Title:
Table hockey game
United States Patent 5046734


Abstract:
A table hockey game has a playing surface, goals, and a plurality of toy hockey players. Two of the toy hockey players on each side are movable to and from positions behind their opponent's goal. The hockey players move along guides comprising vertically spaced parallel slots. Rotational and translational motion is imparted to toy players by actuator shafts, some of which are articulated by a universal joint. The actuator shafts are located at a plurality of levels beneath the playing surface.



Inventors:
Laine, Klas I. (21600 Parainen, Simonby, FI)
Application Number:
07/277719
Publication Date:
09/10/1991
Filing Date:
11/30/1988
Assignee:
LAINE; KLAS I.
Primary Class:
Other Classes:
273/108.56, 273/129W
International Classes:
A63F7/06; (IPC1-7): A63F7/06
Field of Search:
273/85R, 273/85B, 273/85A, 273/85F, 273/129R, 273/129W, 273/85E, 273/129V, 446/330, 446/334
View Patent Images:
US Patent References:
4474375Tabletop hockey game1984-10-02Stockdale273/85B
4311309Table top hockey game1982-01-19Bradley et al.273/85B
4304405Friction adaptor for competitive games1981-12-08Laine273/85B
4146224Table football game1979-03-27Deutsch273/85B
3912269Simulated hockey game1975-10-14Barlow273/85B
2698179Dummy operating means for simulated games1954-12-28Widegren et al.273/85B



Foreign References:
DE2037526A11972-02-03273/85F
DE2430826A11975-01-30273/85F
DE2445012A11976-04-01273/85B
FR1354075A1964-02-28273/85B
NL38634AFebruary, 1936273/85B
GB893003A1962-04-04273/85B
Primary Examiner:
Coven, Edward M.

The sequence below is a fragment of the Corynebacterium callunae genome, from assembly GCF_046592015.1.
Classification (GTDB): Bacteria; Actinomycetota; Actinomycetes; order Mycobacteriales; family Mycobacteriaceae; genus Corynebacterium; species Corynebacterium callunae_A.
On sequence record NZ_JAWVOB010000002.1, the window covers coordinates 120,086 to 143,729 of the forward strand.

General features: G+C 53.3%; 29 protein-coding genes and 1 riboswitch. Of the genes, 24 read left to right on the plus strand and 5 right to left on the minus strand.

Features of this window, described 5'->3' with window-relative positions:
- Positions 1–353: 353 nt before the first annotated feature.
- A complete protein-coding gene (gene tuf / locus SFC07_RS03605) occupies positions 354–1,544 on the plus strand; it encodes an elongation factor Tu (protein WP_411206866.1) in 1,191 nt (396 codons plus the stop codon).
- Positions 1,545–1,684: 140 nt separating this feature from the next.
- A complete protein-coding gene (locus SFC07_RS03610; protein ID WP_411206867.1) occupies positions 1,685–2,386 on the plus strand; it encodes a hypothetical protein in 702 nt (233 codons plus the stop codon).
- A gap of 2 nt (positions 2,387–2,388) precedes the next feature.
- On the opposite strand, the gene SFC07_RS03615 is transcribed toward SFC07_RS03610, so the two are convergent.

Assistant Examiner:
Passaniti, Sebastiano
Attorney, Agent or Firm:
Nolte, Nolte And Hunter
Claims:
I claim:

1. A table hockey game having:

a playing surface,

goals disposed midway between transverse edges of the surface and disposed at a distance from a respective longitudinal end,

a plurality of toy hockey players representative of two teams,

said surface extending behind each goal to that goal's longitudinal end of the playing surface, rods and universal joints comprising means for moving two toy players of a team, to and from positions longitudinally directly behind each team's opponent's goal between said goal and said goal's respective playing surface's longitudinal end,

said joints comprising means for articulating the rods in two planes relative to each other.



2. A table hockey game having a playing surface, goals and a plurality of toy hockey players, said surface extending behind each goal to a playing surface end, said game comprising:

means for moving two toy players, each player capable of both longitudinal motion in a straight line and transverse motion in a straight line, to and from positions behind each opponent's goal between said goal and said goal's respective playing surface end;

guide means for restricting movement of a toy hockey player;

said guide means comprising:

a first pair of horizontally spaced parallel edges at the playing surface,

a second pair of horizontally spaced parallel edges, in vertically spaced parallel relation to the first pair of edges;